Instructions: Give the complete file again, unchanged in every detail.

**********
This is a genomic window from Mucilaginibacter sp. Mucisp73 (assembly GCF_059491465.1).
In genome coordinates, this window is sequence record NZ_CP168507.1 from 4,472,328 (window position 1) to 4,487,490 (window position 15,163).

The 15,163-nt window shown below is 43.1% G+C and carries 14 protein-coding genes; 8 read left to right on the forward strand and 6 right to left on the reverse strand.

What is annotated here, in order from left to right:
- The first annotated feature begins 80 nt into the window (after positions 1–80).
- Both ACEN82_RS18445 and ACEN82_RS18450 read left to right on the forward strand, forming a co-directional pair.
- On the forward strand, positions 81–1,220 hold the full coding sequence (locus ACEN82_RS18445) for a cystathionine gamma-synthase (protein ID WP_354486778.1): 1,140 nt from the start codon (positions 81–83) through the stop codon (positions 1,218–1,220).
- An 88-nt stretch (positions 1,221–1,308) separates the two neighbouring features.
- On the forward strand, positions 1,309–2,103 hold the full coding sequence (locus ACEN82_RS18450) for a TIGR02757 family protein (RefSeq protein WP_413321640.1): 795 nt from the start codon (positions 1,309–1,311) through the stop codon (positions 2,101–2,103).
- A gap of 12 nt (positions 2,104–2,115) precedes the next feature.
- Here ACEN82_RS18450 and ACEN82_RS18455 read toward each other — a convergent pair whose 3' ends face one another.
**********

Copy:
This is a genomic window from Mucilaginibacter sp. Mucisp73 (assembly GCF_059491465.1).
In genome coordinates, this window is sequence record NZ_CP168507.1 from 4,472,328 (window position 1) to 4,487,490 (window position 15,163).

The 15,163-nt window shown below is 43.1% G+C and carries 14 protein-coding genes; 8 read left to right on the forward strand and 6 right to left on the reverse strand.

What is annotated here, in order from left to right:
- The first annotated feature begins 80 nt into the window (after positions 1–80).
- Both ACEN82_RS18445 and ACEN82_RS18450 read left to right on the forward strand, forming a co-directional pair.
- On the forward strand, positions 81–1,220 hold the full coding sequence (locus ACEN82_RS18445) for a cystathionine gamma-synthase (protein ID WP_354486778.1): 1,140 nt from the start codon (positions 81–83) through the stop codon (positions 1,218–1,220).
- An 88-nt stretch (positions 1,221–1,308) separates the two neighbouring features.
- On the forward strand, positions 1,309–2,103 hold the full coding sequence (locus ACEN82_RS18450) for a TIGR02757 family protein (RefSeq protein WP_413321640.1): 795 nt from the start codon (positions 1,309–1,311) through the stop codon (positions 2,101–2,103).
- A gap of 12 nt (positions 2,104–2,115) precedes the next feature.
- Here ACEN82_RS18450 and ACEN82_RS18455 read toward each other — a convergent pair whose 3' ends face one another.